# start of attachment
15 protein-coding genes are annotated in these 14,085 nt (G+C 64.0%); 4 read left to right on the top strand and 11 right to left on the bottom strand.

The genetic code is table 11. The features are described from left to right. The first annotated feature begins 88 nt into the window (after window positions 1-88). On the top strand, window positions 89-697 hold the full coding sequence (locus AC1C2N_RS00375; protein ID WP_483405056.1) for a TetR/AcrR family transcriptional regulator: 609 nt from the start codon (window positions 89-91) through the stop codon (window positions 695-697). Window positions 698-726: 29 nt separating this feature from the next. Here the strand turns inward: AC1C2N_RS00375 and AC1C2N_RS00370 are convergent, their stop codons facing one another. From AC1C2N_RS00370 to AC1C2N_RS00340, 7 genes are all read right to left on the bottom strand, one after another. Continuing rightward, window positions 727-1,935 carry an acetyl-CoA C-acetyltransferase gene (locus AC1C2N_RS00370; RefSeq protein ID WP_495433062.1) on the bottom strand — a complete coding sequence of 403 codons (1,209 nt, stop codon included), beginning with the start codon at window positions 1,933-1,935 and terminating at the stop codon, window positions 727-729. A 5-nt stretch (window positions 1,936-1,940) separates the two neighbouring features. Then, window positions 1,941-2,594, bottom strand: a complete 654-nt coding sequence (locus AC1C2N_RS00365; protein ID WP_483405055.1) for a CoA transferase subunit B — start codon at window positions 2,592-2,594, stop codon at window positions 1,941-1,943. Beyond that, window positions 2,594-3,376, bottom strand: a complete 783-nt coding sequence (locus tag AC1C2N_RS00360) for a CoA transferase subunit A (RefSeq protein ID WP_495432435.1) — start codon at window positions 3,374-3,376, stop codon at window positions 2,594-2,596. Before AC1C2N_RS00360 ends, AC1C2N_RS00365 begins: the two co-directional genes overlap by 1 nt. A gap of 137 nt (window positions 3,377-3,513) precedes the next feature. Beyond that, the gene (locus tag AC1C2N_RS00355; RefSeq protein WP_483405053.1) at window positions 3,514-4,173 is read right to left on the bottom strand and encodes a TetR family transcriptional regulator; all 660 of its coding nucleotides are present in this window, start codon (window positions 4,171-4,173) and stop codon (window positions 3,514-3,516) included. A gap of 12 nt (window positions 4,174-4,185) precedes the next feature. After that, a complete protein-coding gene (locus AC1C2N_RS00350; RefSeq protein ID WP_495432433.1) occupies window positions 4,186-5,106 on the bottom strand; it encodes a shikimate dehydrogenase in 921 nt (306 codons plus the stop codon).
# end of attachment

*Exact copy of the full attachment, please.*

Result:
15 protein-coding genes are annotated in these 14,085 nt (G+C 64.0%); 4 read left to right on the top strand and 11 right to left on the bottom strand.

The genetic code is table 11. The features are described from left to right. The first annotated feature begins 88 nt into the window (after window positions 1-88). On the top strand, window positions 89-697 hold the full coding sequence (locus AC1C2N_RS00375; protein ID WP_483405056.1) for a TetR/AcrR family transcriptional regulator: 609 nt from the start codon (window positions 89-91) through the stop codon (window positions 695-697). Window positions 698-726: 29 nt separating this feature from the next. Here the strand turns inward: AC1C2N_RS00375 and AC1C2N_RS00370 are convergent, their stop codons facing one another. From AC1C2N_RS00370 to AC1C2N_RS00340, 7 genes are all read right to left on the bottom strand, one after another. Continuing rightward, window positions 727-1,935 carry an acetyl-CoA C-acetyltransferase gene (locus AC1C2N_RS00370; RefSeq protein ID WP_495433062.1) on the bottom strand — a complete coding sequence of 403 codons (1,209 nt, stop codon included), beginning with the start codon at window positions 1,933-1,935 and terminating at the stop codon, window positions 727-729. A 5-nt stretch (window positions 1,936-1,940) separates the two neighbouring features. Then, window positions 1,941-2,594, bottom strand: a complete 654-nt coding sequence (locus AC1C2N_RS00365; protein ID WP_483405055.1) for a CoA transferase subunit B — start codon at window positions 2,592-2,594, stop codon at window positions 1,941-1,943. Beyond that, window positions 2,594-3,376, bottom strand: a complete 783-nt coding sequence (locus tag AC1C2N_RS00360) for a CoA transferase subunit A (RefSeq protein ID WP_495432435.1) — start codon at window positions 3,374-3,376, stop codon at window positions 2,594-2,596. Before AC1C2N_RS00360 ends, AC1C2N_RS00365 begins: the two co-directional genes overlap by 1 nt. A gap of 137 nt (window positions 3,377-3,513) precedes the next feature. Beyond that, the gene (locus tag AC1C2N_RS00355; RefSeq protein WP_483405053.1) at window positions 3,514-4,173 is read right to left on the bottom strand and encodes a TetR family transcriptional regulator; all 660 of its coding nucleotides are present in this window, start codon (window positions 4,171-4,173) and stop codon (window positions 3,514-3,516) included. A gap of 12 nt (window positions 4,174-4,185) precedes the next feature. After that, a complete protein-coding gene (locus AC1C2N_RS00350; RefSeq protein ID WP_495432433.1) occupies window positions 4,186-5,106 on the bottom strand; it encodes a shikimate dehydrogenase in 921 nt (306 codons plus the stop codon).